The XLOOKUP() equivalent is:

=XLOOKUP([@[Client code]],Client[ID],Client[Client name],"No such client")

Again, we have four arguments:

  • The value to be found is the same as for VLOOKUP() above;
  • The list of values that contains the value to find. In this case just the ID column of the Client Table;
  • The list of values from which to return the required value. In this case just the Client name column of the Client Table;
  • The fourth argument this time is the value to return if no match is found. XLOOKUP() defaults to using an exact match so there is no need to specify this.

If we needed to ensure that the VLOOKUP() formula returned anything but a #N/A error when there was no match we would need to also use an information function such as IFNA():

=IFNA(VLOOKUP([@[Client code]],Client,2,FALSE),”No such client”)

As we mentioned in the previous episode, because we have created our Expenses table as an actual Excel Table, our XLOOKUP() formulae in columns E and G will automatically be copied down to new rows as they are added. The inclusion of calculated columns in our data entry table is not without its issues. Going back to the ICAEW 20 Principles, Principle 10 states that you should "Separate and clearly identify inputs, workings and outputs". Obviously, in this case we need our lookup columns to be in the same Table as our data columns, rather than being separate, but we can at least comply with the 'clearly identify' aspect of the principle by using cell formatting to distinguish data entry cells that we want our user to enter information into, from calculation cells that we don't want them to change. We have used the Calculation and Input styles from the 'Data and Model' category of Cell Styles to apply our formats:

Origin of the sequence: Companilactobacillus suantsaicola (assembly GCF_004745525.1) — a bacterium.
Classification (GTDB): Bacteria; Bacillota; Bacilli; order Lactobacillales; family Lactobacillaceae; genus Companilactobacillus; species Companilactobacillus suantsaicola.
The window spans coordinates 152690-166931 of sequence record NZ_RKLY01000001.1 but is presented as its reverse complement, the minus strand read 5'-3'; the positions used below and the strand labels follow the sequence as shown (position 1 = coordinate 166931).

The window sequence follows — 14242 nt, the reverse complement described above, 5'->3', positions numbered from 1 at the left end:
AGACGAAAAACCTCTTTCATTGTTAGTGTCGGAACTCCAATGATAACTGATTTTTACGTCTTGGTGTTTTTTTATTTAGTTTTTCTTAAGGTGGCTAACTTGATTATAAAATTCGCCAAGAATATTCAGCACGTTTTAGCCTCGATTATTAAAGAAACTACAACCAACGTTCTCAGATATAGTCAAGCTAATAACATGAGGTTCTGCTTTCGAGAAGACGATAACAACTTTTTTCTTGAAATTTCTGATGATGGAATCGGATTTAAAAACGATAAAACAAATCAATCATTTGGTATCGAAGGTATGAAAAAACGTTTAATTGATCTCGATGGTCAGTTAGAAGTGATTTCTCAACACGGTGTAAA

Excel screenshot

To recap, in part 1 we pointed out the disadvantages of duplication in a data entry table, including the contribution that duplication makes to the likelihood of errors occurring. By using Data Validation lists and lookup formulae, we have ensured that we only need to type in our Analysis description and Client name once in each of their respective Tables, yet we can still display the full information in our Expenses data entry Table.

Our approach is far from perfect. As useful as Data Validation is, it's not necessarily a completely reliable way to prevent users entering incorrect data. Also, a longstanding bug in Excel prevents us from applying Principle 20: "Protect parts of the workbook that are not supposed to be changed by users". Formula cells can be locked, and a worksheet protected, to prevent users changing formulae, inadvertently or otherwise. However, the Excel bug means that protecting a worksheet disables the ability to add rows to any Tables on that worksheet, rendering locking and protection unusable on most worksheets that incorporate Tables.